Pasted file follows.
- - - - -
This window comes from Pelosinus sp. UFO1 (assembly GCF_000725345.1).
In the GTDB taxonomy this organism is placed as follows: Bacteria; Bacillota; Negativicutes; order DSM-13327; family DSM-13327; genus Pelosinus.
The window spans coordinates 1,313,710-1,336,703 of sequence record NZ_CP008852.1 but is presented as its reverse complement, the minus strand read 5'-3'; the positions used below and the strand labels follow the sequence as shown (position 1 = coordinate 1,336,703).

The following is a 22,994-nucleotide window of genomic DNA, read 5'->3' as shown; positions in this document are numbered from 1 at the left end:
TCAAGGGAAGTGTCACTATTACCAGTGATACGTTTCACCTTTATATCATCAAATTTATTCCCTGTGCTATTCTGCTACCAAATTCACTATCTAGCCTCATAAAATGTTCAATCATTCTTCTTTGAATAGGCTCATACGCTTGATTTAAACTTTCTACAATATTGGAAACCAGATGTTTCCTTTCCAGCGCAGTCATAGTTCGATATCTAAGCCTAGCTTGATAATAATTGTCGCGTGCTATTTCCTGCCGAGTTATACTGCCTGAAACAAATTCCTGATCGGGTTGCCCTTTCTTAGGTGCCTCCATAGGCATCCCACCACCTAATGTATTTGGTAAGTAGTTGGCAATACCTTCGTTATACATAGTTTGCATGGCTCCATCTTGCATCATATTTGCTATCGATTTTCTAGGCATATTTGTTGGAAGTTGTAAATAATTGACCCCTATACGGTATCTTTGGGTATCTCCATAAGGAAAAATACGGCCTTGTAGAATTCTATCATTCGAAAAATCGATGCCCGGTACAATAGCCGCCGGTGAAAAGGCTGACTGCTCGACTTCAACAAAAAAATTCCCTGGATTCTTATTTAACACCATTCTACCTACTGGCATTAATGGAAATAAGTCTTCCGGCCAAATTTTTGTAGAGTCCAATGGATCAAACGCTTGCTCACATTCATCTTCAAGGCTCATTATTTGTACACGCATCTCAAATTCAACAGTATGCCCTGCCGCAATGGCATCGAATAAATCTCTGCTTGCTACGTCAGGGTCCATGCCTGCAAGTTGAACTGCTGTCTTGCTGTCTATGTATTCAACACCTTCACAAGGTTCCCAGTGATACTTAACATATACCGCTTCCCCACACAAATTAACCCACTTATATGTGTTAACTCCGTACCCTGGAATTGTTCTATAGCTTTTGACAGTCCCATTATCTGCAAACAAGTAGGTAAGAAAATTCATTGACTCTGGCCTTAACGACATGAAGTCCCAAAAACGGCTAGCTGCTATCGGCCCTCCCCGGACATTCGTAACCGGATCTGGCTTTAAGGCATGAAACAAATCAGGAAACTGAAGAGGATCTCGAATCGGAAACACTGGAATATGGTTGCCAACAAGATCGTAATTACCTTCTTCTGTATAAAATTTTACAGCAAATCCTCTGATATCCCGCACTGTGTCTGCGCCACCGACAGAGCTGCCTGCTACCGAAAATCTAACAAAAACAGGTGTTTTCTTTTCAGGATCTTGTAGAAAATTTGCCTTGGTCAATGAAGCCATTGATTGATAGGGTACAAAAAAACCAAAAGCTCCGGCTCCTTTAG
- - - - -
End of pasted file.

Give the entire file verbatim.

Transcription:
This window comes from Pelosinus sp. UFO1 (assembly GCF_000725345.1).
In the GTDB taxonomy this organism is placed as follows: Bacteria; Bacillota; Negativicutes; order DSM-13327; family DSM-13327; genus Pelosinus.
The window spans coordinates 1,313,710-1,336,703 of sequence record NZ_CP008852.1 but is presented as its reverse complement, the minus strand read 5'-3'; the positions used below and the strand labels follow the sequence as shown (position 1 = coordinate 1,336,703).

The following is a 22,994-nucleotide window of genomic DNA, read 5'->3' as shown; positions in this document are numbered from 1 at the left end:
TCAAGGGAAGTGTCACTATTACCAGTGATACGTTTCACCTTTATATCATCAAATTTATTCCCTGTGCTATTCTGCTACCAAATTCACTATCTAGCCTCATAAAATGTTCAATCATTCTTCTTTGAATAGGCTCATACGCTTGATTTAAACTTTCTACAATATTGGAAACCAGATGTTTCCTTTCCAGCGCAGTCATAGTTCGATATCTAAGCCTAGCTTGATAATAATTGTCGCGTGCTATTTCCTGCCGAGTTATACTGCCTGAAACAAATTCCTGATCGGGTTGCCCTTTCTTAGGTGCCTCCATAGGCATCCCACCACCTAATGTATTTGGTAAGTAGTTGGCAATACCTTCGTTATACATAGTTTGCATGGCTCCATCTTGCATCATATTTGCTATCGATTTTCTAGGCATATTTGTTGGAAGTTGTAAATAATTGACCCCTATACGGTATCTTTGGGTATCTCCATAAGGAAAAATACGGCCTTGTAGAATTCTATCATTCGAAAAATCGATGCCCGGTACAATAGCCGCCGGTGAAAAGGCTGACTGCTCGACTTCAACAAAAAAATTCCCTGGATTCTTATTTAACACCATTCTACCTACTGGCATTAATGGAAATAAGTCTTCCGGCCAAATTTTTGTAGAGTCCAATGGATCAAACGCTTGCTCACATTCATCTTCAAGGCTCATTATTTGTACACGCATCTCAAATTCAACAGTATGCCCTGCCGCAATGGCATCGAATAAATCTCTGCTTGCTACGTCAGGGTCCATGCCTGCAAGTTGAACTGCTGTCTTGCTGTCTATGTATTCAACACCTTCACAAGGTTCCCAGTGATACTTAACATATACCGCTTCCCCACACAAATTAACCCACTTATATGTGTTAACTCCGTACCCTGGAATTGTTCTATAGCTTTTGACAGTCCCATTATCTGCAAACAAGTAGGTAAGAAAATTCATTGACTCTGGCCTTAACGACATGAAGTCCCAAAAACGGCTAGCTGCTATCGGCCCTCCCCGGACATTCGTAACCGGATCTGGCTTTAAGGCATGAAACAAATCAGGAAACTGAAGAGGATCTCGAATCGGAAACACTGGAATATGGTTGCCAACAAGATCGTAATTACCTTCTTCTGTATAAAATTTTACAGCAAATCCTCTGATATCCCGCACTGTGTCTGCGCCACCGACAGAGCTGCCTGCTACCGAAAATCTAACAAAAACAGGTGTTTTCTTTTCAGGATCTTGTAGAAAATTTGCCTTGGTCAATGAAGCCATTGATTGATAGGGTACAAAAAAACCAAAAGCTCCGGCTCCTTTAG